Friday, April 03, 2009


In order to head off any criticism before it gets to me, I tend to announce up front (in circumstances where it is relevant, and sometimes when it isn't) that I am the world's worst steerer. At least, proportionate to the amount of practice, experience and effort I have put in; there might be small children who have never seen a boat (though they'd probably pick it up and overtake me within minutes) and creatures without opposable thumbs who find it as much of a challenge, but I can't be sure.

This, as you might imagine, is a source of much consternation to me. I love boats so much that it seems there should be a natural affinity between us, but no; it appears that this love is unrequited and its object responding only with a chilly civility. Fantasies of chugging nonchalantly along, coolly tweaking the throttle and adjusting the tiller are replaced in reality with a constant state of near panic and a horrible feeling of inadequacy.

Why this should be, I do not know. It might be partly just the way my brain's set up - learning to drive a car was a similarly dogged war of attrition between me and my inadequacy, marked by one (oh yes, there were many) instructor memorably saying (imagine this in a lazy Yorkshire drawl) 'I'd guess you're not very good at practical things... Academically you're probably quite average, but... not very good at practical things...' Naturally I was most offended at being accused of being academically quite average, but had to accept his verdict on the other front. I won that battle in the end though.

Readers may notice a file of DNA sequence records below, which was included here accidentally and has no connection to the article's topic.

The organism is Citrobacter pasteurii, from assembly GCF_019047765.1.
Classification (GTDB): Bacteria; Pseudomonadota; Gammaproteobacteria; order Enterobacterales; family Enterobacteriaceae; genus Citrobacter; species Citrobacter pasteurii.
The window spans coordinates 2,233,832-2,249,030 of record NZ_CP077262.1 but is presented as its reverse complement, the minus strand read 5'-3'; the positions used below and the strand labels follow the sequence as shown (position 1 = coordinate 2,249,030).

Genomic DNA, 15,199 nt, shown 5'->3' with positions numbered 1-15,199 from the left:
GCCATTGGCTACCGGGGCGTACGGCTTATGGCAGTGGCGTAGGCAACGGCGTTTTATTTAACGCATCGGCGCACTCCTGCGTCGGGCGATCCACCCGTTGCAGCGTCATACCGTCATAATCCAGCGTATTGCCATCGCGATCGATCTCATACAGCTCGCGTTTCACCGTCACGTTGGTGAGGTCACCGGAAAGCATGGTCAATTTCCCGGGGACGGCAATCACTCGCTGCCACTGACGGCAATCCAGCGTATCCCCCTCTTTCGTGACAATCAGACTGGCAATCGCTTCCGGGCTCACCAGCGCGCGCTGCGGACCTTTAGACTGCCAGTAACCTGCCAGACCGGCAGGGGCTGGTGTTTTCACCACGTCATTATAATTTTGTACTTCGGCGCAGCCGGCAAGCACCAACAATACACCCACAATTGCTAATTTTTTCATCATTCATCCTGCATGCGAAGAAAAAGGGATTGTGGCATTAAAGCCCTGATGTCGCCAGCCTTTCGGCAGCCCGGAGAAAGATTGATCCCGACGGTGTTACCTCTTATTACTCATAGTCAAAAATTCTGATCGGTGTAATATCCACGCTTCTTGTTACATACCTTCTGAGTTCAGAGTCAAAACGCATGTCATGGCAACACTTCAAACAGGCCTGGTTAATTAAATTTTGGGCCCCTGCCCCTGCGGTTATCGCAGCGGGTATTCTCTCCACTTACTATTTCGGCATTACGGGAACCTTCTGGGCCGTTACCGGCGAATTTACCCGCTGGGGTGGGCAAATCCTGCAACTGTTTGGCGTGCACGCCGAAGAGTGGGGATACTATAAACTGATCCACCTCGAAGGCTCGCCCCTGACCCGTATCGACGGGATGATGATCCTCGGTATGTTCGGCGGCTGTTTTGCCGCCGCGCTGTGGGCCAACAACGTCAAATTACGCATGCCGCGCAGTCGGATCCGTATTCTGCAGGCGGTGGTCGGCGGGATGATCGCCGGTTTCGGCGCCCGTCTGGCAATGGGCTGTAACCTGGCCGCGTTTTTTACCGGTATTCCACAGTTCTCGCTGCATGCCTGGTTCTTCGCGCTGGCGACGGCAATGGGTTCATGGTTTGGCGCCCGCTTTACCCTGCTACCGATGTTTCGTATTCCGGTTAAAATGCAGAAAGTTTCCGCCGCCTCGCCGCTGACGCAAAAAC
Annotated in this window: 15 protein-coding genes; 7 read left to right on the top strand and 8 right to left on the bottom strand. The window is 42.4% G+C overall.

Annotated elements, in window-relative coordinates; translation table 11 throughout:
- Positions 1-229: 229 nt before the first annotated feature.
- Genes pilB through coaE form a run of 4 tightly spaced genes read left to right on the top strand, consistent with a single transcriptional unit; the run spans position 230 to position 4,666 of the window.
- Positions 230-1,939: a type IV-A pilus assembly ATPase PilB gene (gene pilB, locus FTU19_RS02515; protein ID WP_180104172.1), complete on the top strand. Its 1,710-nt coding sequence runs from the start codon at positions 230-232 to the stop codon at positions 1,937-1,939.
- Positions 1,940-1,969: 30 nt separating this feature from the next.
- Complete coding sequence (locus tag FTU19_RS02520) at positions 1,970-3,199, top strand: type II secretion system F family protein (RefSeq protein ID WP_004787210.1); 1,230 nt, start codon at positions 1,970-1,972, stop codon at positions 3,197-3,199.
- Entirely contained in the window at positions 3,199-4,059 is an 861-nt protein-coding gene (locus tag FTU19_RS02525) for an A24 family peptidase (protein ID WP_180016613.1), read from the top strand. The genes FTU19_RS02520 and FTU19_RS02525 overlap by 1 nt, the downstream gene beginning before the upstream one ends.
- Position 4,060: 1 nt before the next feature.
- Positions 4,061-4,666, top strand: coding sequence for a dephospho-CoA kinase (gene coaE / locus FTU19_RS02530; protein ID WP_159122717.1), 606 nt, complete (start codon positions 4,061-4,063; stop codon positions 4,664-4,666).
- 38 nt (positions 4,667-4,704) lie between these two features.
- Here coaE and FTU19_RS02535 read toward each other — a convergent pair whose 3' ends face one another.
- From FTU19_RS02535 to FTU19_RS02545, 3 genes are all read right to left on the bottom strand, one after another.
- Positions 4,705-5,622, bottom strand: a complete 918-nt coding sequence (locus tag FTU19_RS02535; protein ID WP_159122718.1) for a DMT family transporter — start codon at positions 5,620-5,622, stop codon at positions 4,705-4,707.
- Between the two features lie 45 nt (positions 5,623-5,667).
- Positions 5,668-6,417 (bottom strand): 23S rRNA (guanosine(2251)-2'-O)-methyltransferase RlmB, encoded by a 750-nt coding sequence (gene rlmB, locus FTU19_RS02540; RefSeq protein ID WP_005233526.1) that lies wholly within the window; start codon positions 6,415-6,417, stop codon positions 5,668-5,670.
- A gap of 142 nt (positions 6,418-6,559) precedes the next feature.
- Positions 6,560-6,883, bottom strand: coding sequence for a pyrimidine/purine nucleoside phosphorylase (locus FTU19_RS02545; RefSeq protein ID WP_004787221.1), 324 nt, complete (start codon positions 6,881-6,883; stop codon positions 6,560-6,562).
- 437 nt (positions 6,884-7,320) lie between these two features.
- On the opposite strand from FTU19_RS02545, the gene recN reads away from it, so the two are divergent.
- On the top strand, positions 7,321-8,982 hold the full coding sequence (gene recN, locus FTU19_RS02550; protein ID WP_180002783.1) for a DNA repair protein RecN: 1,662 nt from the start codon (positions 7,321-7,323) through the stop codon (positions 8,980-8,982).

And I intend to get the better of this one as well. The thing is, I am quite good at practical things, provided they don't involve heavy lifting or power tools. What I am not so good at is doing them under pressure, whether that's the pressure of having someone breathing critically down my neck, or the pressure of being about to hit something hard with a big lump of metal. (Boating of course often provides both. Simultaneously.) It's in circumstances like that where I am still (very occasionally) wont to doubt my judgement as to which direction I should be moving the tiller, and, far more frequently, to forget entirely which way the throttle turns, or, in extremis, which way is reverse.

Nonetheless, I am not nearly so bad as I once was, so I am convinced that, even with diminishing returns, if I practise enough I will eventually reach a level of adequacy, even if I never attain the flair of which I once dreamed.


Anonymous said...

You are a perfectly good steerer, I am the one who hit Osney Bridge after all - it doesn't matter much in any event with a big Woolwich does it :)

Halfie said...

Take comfort in the fact that nearly every other boat has a simple Morse control: forward to go forward and back to go in reverse. We've got it easy! Now, is your speedwheel a volume control (clockwise to increase) or a tap (anticlockwise to increase)?

S said...

I made that very distinction a few posts back! Warrior is a tap; Tarporley a volume control. It is helpful to be able to remind oneself in those terms.

Halfie said...

Of course - that's where I read it! I knew I'd seen a good idea somewhere...

Speaking of good ideas, and knowing you were mulling over a broadbad internet device, I can report that I'm pleased with the "3" dongle I bought and am using for the first time on this cruise. It cost £29.99 (from Maplin, but I've also seen it in other high street stores) and costs £10 for 1GB data allowance which expires in thirty days. I'm finding 1GB plenty.